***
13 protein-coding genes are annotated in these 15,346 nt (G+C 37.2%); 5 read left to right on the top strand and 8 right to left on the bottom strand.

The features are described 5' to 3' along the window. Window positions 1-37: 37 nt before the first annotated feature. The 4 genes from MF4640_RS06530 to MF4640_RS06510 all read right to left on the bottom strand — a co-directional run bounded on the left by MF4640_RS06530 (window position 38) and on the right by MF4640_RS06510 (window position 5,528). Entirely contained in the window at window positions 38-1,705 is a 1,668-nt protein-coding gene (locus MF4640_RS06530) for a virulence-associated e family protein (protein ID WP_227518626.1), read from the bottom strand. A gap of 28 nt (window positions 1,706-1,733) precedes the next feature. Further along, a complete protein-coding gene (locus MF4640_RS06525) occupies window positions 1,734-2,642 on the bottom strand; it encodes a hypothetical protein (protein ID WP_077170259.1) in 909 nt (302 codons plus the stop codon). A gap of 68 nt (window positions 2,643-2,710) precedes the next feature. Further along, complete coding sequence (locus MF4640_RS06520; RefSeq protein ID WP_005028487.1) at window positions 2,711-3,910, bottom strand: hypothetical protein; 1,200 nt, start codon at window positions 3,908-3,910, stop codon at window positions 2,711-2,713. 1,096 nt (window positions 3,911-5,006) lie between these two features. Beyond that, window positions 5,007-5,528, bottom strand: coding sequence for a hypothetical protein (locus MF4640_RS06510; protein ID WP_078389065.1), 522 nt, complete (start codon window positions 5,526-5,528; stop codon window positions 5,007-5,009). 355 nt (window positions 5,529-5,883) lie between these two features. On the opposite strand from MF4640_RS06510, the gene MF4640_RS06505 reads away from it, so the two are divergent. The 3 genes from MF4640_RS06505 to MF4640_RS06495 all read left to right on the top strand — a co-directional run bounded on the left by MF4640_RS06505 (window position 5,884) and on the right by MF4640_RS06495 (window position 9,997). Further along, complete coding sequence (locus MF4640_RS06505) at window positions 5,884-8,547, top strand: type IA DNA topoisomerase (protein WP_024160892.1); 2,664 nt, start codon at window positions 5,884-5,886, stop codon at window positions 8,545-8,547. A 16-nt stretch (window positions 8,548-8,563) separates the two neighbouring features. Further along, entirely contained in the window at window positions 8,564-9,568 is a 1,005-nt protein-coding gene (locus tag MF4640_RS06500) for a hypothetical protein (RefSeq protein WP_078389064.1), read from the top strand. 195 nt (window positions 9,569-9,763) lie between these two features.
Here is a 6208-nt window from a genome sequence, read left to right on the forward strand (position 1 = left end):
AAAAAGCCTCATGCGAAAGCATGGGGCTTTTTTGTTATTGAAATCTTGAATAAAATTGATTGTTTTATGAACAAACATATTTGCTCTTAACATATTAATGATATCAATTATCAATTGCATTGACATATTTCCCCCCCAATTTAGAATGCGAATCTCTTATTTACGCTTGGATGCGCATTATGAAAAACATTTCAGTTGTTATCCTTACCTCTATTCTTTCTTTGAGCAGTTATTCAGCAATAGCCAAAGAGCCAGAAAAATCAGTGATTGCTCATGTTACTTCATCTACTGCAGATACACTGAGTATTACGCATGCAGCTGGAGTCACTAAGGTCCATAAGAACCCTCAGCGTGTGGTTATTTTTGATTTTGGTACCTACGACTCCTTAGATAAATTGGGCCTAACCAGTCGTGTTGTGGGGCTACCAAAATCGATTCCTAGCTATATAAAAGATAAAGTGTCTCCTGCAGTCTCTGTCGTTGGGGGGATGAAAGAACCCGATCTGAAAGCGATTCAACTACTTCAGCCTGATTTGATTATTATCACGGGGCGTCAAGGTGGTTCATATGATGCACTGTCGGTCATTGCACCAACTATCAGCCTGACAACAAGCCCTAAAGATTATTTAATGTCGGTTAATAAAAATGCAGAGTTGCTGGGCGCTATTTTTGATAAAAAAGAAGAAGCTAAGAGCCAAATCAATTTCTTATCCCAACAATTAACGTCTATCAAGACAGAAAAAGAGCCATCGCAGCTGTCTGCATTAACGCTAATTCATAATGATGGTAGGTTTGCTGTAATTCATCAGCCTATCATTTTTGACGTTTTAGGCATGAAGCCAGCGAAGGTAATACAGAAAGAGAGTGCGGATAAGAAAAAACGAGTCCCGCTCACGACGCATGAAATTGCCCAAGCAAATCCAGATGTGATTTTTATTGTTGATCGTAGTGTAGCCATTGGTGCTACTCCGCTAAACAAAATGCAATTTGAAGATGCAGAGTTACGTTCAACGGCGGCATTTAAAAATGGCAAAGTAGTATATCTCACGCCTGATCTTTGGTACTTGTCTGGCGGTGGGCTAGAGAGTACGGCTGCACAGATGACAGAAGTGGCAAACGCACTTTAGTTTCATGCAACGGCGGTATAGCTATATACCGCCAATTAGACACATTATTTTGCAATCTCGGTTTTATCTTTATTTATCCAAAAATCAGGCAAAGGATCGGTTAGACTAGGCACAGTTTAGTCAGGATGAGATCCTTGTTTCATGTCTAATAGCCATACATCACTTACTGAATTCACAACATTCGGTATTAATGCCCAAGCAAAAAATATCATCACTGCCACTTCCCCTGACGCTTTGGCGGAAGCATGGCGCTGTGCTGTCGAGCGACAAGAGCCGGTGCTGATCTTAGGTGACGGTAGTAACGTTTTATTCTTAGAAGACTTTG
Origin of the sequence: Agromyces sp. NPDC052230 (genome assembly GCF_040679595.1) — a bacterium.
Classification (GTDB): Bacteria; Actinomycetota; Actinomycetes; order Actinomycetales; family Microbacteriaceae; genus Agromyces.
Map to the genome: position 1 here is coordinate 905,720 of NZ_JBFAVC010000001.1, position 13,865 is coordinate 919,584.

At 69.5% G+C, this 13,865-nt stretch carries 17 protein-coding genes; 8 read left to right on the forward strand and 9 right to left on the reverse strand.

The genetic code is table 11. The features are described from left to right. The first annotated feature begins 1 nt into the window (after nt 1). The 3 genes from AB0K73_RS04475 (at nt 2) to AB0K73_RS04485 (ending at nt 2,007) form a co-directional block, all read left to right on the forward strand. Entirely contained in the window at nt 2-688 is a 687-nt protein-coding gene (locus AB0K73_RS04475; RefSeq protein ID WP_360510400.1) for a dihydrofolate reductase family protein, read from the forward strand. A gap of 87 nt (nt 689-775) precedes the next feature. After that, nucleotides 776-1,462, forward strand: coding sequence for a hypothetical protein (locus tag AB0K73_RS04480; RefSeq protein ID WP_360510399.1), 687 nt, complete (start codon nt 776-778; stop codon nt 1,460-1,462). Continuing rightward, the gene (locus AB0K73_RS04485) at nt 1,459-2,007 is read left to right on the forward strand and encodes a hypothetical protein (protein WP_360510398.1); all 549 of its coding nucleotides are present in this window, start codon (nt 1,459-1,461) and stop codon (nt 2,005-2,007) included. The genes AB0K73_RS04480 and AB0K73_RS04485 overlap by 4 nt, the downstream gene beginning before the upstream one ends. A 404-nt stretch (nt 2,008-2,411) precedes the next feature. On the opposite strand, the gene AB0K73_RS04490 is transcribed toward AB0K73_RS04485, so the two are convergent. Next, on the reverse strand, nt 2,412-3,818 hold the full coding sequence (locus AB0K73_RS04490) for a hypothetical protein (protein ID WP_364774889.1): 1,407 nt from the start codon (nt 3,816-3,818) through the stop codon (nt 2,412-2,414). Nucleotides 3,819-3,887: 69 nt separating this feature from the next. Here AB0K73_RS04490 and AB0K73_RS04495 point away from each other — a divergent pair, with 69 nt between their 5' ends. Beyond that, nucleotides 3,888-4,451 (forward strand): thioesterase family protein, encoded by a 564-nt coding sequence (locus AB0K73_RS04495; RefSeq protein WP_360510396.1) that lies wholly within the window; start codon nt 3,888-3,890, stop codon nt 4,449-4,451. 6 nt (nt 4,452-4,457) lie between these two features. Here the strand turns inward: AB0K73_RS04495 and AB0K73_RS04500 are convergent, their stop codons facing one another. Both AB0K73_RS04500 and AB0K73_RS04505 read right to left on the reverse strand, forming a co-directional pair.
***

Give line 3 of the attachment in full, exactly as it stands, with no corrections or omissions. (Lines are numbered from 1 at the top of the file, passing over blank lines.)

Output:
Here is a 6208-nt window from a genome sequence, read left to right on the forward strand (position 1 = left end):